An author visit is a great way to get students engaged in literature and connect the school as a whole. In elementary schools (and in life), visiting authors and illustrators are rock stars. Look for an author or illustrator who is local to your area or partner with surrounding schools to offset travel costs. We have been fortunate to host Lauren Tarshis (@laurenTarshis), author of the I Survived series; Matt McElligott (@Matt_McElligott), digital artist and author of the Benjamin Franklinstein books; Caldecott and Coretta Scott King Honor winner Bryan Collier; and Chris Grabenstein (@CGrabenstein), author of the Mr. Lemoncello series. We have also visited virtually with Newbery Honor winner Jennifer Holm (@jenniholm); Corey Rosen Schwartz (@CoreyPBNinja), author of Ninja Red Riding Hood; Iza Trapani (@IzaTrapani); and graphic novelist and illustrator, Matt Phelan (@MattPhelanDraws). Students get excited in anticipation of the visit but the lasting effects are seen afterward when students request books by the visiting authors and illustrators for years to come.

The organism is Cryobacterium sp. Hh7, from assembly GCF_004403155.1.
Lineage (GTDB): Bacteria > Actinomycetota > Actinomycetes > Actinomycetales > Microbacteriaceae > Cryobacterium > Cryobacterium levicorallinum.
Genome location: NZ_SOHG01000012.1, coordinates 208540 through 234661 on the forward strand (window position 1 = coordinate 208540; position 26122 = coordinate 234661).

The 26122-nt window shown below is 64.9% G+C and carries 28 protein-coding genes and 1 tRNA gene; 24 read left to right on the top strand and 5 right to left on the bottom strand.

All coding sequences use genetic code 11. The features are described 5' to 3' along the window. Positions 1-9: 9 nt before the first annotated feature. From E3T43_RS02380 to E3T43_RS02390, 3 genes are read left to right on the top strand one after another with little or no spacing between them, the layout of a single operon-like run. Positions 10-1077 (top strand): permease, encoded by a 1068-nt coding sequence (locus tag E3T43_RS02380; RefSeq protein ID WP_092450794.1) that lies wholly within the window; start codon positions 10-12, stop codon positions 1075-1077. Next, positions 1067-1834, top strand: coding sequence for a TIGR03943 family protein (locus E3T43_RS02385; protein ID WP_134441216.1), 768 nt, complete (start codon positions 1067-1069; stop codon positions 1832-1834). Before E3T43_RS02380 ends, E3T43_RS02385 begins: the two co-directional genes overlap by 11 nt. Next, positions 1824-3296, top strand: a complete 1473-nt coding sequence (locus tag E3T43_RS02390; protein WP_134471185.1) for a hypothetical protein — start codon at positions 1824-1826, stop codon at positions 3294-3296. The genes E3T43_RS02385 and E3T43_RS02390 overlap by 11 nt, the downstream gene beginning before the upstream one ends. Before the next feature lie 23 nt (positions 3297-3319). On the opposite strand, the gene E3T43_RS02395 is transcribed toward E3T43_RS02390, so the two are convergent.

Whether you are able to host an author visit or not, check out author websites for great ideas for activities to highlight the literature that may already be sitting on your shelves. Chris Grabenstein (http://chrisgrabenstein.com/kids) has a video trivia game, "Library Olympic Games," including pictograms and the types of puzzles featured in his Mr. Lemoncello books, which highlight modern classics like Bud, Not Buddy; Where the Sidewalk Ends; and Cloudy with a Chance of Meatballs. Chris also has a scavenger hunt already built for students to find books on the shelves in your library. Lauren Tarshis (https://www.laurentarshis.com), Matt McElligott (http://www.matthewmcelligott.com), and Corey Rosen Schwartz (http://coreyrosenschwartz.com) also provide a number of lesson plans, activities, and videos to accompany their books.